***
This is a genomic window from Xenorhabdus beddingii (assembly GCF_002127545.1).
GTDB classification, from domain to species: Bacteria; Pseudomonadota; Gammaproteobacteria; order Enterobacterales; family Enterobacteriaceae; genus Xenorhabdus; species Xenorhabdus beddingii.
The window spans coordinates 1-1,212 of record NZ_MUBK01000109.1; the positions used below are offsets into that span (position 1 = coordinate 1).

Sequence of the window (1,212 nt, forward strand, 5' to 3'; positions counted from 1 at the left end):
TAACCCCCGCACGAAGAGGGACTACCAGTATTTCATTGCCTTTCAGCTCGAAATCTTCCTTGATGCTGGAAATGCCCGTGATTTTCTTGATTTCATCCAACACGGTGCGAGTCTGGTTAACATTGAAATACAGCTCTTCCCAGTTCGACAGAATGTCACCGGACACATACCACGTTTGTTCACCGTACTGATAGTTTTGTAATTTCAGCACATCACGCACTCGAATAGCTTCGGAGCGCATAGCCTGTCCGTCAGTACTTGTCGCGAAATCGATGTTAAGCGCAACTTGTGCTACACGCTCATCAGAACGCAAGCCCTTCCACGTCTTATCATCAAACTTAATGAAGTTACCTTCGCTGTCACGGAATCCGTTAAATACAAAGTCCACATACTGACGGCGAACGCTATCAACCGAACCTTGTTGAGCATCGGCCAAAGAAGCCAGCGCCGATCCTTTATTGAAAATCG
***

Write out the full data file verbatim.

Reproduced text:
This is a genomic window from Xenorhabdus beddingii (assembly GCF_002127545.1).
GTDB classification, from domain to species: Bacteria; Pseudomonadota; Gammaproteobacteria; order Enterobacterales; family Enterobacteriaceae; genus Xenorhabdus; species Xenorhabdus beddingii.
The window spans coordinates 1-1,212 of record NZ_MUBK01000109.1; the positions used below are offsets into that span (position 1 = coordinate 1).

Sequence of the window (1,212 nt, forward strand, 5' to 3'; positions counted from 1 at the left end):
TAACCCCCGCACGAAGAGGGACTACCAGTATTTCATTGCCTTTCAGCTCGAAATCTTCCTTGATGCTGGAAATGCCCGTGATTTTCTTGATTTCATCCAACACGGTGCGAGTCTGGTTAACATTGAAATACAGCTCTTCCCAGTTCGACAGAATGTCACCGGACACATACCACGTTTGTTCACCGTACTGATAGTTTTGTAATTTCAGCACATCACGCACTCGAATAGCTTCGGAGCGCATAGCCTGTCCGTCAGTACTTGTCGCGAAATCGATGTTAAGCGCAACTTGTGCTACACGCTCATCAGAACGCAAGCCCTTCCACGTCTTATCATCAAACTTAATGAAGTTACCTTCGCTGTCACGGAATCCGTTAAATACAAAGTCCACATACTGACGGCGAACGCTATCAACCGAACCTTGTTGAGCATCGGCCAAAGAAGCCAGCGCCGATCCTTTATTGAAAATCG